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Wednesday, 1 August 1906

Mr WILSON (Corangamite) .- I am rather interested in the opinions which have been expressed by two honorable members who hail from the " land o' cakes." I refer to the honorable member for Echuca, who represented one side of the case, and to the honorable member for Wide Bay, who put the other side. Upon this occasion, it seems to me that the honorable member for Echuca has adopted the role which is so frequently adopted by the Treasurer, when he exclaims ' ' Oh ! what is a million?" Upon the other hand, the honorable member for Wide Bay asks the Committee to proceed with caution, and to obtain from the Minister an estimate of the probable cost of the working of a Federal Meteorological Department. I agree that, before the Bill is finally disposed of, honorable members should be given some guarantee that due regard will be paid to the economical administration of this new Department. The deputy-leader of the Opposition stated, at the outset of his remarks, that Ihe agreed with the honorable member for Echuca, but in his closing observations he conclusively showed that he was entirely in agreement with the honorable member for Wide Bay.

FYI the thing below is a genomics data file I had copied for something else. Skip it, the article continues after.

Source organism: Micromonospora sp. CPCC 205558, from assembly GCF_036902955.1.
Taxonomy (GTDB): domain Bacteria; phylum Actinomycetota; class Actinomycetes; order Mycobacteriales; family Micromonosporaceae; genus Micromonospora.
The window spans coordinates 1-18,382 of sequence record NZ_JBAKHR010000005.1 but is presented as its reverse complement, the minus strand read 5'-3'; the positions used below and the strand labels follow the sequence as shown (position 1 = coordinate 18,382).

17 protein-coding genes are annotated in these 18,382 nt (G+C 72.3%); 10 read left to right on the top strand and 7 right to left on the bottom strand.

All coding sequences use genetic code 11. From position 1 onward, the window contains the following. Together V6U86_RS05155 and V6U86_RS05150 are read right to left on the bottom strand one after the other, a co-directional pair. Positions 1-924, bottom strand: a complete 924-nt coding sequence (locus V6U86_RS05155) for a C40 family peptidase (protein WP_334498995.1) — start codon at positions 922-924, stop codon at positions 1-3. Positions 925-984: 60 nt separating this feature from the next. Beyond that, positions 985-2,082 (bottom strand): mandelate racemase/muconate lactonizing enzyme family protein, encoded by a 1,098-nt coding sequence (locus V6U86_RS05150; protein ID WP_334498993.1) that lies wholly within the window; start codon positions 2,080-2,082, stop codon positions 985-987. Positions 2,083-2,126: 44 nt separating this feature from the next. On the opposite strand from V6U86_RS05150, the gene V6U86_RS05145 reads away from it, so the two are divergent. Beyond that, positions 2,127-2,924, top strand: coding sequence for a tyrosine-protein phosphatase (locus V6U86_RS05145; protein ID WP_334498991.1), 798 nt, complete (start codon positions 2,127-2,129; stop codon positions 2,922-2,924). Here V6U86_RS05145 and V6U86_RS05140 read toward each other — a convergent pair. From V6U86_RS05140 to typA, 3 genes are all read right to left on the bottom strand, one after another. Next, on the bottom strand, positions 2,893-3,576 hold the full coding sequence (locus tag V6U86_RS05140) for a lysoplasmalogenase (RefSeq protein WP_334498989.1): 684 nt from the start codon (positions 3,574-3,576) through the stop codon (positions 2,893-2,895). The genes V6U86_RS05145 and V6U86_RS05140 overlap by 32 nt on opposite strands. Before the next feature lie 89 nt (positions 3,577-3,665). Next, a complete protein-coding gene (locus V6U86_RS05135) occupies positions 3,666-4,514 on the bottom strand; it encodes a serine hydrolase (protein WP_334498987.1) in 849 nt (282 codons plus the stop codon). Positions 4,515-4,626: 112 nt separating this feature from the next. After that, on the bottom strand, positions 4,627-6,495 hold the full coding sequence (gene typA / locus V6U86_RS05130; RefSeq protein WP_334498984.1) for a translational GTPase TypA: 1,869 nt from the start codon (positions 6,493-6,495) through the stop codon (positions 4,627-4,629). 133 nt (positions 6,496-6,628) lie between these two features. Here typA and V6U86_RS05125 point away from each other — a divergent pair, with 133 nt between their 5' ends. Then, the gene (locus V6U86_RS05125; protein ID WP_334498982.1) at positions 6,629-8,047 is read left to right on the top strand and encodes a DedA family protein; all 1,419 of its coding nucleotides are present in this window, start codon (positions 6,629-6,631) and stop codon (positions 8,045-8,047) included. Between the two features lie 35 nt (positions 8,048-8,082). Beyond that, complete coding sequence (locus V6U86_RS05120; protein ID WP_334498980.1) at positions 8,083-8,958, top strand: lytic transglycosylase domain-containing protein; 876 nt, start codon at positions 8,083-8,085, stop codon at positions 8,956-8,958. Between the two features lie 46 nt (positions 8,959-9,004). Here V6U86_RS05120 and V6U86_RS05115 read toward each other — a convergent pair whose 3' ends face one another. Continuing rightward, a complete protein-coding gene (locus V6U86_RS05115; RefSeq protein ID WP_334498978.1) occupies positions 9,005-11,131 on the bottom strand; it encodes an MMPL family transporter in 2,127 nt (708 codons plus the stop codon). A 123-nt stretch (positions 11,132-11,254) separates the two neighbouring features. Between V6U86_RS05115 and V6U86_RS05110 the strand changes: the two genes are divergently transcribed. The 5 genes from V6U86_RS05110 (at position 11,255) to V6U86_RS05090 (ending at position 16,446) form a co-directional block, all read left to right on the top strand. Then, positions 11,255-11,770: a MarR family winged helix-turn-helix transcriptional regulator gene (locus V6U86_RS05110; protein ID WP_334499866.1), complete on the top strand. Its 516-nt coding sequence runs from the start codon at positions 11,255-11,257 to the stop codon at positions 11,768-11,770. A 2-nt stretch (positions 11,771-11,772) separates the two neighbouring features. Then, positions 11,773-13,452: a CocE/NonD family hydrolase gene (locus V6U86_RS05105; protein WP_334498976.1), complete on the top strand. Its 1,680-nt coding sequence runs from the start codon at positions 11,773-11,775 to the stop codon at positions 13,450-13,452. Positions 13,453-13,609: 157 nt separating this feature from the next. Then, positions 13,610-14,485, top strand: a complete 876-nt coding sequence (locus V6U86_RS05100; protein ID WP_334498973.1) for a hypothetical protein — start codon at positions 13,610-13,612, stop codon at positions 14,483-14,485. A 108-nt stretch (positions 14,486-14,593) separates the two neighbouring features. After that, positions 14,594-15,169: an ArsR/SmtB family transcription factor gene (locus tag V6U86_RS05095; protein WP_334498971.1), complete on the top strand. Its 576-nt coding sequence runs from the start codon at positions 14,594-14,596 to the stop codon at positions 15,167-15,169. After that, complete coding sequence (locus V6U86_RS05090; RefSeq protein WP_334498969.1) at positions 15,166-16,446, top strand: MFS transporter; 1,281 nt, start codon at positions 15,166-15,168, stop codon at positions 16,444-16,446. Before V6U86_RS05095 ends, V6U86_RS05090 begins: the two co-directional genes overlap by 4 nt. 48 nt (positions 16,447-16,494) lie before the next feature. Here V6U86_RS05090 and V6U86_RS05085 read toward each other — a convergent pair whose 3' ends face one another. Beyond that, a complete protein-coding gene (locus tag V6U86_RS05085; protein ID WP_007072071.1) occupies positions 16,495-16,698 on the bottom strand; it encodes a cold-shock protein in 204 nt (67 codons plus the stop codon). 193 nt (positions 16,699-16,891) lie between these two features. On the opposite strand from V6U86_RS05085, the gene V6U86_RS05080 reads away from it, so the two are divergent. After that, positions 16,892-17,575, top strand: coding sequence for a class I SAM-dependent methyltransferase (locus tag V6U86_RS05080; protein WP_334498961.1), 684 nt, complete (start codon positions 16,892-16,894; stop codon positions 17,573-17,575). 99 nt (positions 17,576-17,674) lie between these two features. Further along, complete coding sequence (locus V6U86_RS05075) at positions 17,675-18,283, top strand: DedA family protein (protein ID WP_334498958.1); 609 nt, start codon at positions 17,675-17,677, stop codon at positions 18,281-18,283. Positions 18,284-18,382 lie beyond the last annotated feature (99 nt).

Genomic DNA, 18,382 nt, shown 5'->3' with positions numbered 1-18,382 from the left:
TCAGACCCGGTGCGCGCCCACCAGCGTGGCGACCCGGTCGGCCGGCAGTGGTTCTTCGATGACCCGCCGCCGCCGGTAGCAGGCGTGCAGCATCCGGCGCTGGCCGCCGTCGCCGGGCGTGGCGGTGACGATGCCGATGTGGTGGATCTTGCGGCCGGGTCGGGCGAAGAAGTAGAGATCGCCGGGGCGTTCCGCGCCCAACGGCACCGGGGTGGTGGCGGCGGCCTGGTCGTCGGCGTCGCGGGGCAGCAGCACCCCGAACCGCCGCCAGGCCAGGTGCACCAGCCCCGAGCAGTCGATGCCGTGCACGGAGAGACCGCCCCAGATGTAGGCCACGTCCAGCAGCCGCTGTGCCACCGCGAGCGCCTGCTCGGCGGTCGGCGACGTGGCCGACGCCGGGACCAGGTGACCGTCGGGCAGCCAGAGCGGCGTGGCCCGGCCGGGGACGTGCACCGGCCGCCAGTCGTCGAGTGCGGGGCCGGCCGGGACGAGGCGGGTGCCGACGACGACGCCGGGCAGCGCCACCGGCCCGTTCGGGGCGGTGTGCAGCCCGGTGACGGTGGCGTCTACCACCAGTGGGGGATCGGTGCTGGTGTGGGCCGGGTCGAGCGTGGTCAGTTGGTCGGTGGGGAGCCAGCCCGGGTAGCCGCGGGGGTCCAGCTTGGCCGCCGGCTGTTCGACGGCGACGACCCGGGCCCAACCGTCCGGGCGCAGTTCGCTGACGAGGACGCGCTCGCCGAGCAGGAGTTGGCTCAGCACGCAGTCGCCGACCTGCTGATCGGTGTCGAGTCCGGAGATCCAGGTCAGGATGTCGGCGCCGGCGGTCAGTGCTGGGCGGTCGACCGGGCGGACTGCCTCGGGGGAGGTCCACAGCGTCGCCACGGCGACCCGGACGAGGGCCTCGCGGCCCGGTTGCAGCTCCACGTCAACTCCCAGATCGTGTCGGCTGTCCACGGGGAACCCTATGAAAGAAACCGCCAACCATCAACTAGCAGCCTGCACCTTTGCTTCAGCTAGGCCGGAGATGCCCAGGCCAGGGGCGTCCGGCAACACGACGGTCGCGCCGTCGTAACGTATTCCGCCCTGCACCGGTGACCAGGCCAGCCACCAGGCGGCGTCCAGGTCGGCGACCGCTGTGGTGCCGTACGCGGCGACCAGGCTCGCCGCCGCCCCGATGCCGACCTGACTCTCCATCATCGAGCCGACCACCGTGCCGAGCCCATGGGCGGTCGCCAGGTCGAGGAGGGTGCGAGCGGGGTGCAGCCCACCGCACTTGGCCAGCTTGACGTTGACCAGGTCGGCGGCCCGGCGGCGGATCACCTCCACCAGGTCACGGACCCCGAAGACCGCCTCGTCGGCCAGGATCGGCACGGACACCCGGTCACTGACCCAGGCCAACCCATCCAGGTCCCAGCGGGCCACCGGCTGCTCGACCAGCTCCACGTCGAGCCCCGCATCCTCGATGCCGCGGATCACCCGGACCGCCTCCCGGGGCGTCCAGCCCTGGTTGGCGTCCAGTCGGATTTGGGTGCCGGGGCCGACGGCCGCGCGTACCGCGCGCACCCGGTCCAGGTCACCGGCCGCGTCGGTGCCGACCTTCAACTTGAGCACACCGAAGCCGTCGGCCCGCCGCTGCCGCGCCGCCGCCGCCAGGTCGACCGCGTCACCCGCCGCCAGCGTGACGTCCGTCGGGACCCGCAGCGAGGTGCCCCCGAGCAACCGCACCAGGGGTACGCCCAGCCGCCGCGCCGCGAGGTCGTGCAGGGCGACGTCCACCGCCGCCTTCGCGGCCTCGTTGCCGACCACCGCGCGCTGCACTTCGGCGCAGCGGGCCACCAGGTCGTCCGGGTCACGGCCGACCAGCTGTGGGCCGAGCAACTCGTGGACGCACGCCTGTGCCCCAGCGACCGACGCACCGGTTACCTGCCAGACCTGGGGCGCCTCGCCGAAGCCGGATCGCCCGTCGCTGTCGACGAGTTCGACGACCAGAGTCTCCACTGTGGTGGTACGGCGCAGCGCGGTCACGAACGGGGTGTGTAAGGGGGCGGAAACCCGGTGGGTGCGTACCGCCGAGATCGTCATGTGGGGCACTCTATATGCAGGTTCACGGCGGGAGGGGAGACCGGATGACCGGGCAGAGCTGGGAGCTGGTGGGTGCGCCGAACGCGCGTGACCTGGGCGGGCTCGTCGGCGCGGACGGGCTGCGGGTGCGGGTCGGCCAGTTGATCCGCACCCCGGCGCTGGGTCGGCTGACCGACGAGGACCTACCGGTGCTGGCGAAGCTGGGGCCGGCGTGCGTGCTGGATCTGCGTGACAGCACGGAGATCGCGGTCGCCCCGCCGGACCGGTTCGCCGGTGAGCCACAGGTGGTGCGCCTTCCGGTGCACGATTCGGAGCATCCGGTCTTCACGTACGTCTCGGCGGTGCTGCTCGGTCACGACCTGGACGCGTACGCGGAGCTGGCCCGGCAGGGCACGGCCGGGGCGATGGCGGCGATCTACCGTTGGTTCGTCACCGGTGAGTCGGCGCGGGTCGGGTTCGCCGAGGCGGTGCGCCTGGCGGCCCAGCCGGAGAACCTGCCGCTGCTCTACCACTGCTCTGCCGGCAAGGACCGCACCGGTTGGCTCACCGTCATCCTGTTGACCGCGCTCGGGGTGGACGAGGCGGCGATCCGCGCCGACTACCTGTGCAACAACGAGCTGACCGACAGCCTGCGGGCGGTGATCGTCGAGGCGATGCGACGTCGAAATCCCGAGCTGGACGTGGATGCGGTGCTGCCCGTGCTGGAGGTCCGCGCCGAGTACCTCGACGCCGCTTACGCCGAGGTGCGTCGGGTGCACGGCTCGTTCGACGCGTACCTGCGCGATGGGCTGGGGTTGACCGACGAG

Mr JOSEPH COOK (PARRAMATTA, NEW SOUTH WALES) - What I. said was that I agreed with the honorable member for Echuca that we ought to make this new Department an efficient and useful one.

Mr WILSON - We are all agreed upon that point. In dealing with this questionwe have a right to know how we are going " to raise the wind." That is a matter of grave importance. Before we give a blank cheque for the creation of a new Department we should have some idea of what its cost will be, and how that cost is to be borne. The Minister of Home Affairs has stated that' the cost of weather telegrams will no longer be borne by the States when this Bill has become law. Then the £40.000 which has been hitherto paid bv the States will represent a loss to the Commonwealth. Of course, we are all aware that the same taxpayers will have to provide the money. The cost of this Department - irrespective of whether it is administered bv the State or the Commonwealth - must' come from the pockets of the same people.

Mr Groom - I said that the value of the weather telegrams transmitted is £40,000 per annum, but that, in accordance with a regulation which was framed under the Postal Rates Act, they are not charged for. Perhaps the honorable member will permit me to make a short explanation ?

Mr WILSON - Certainly.

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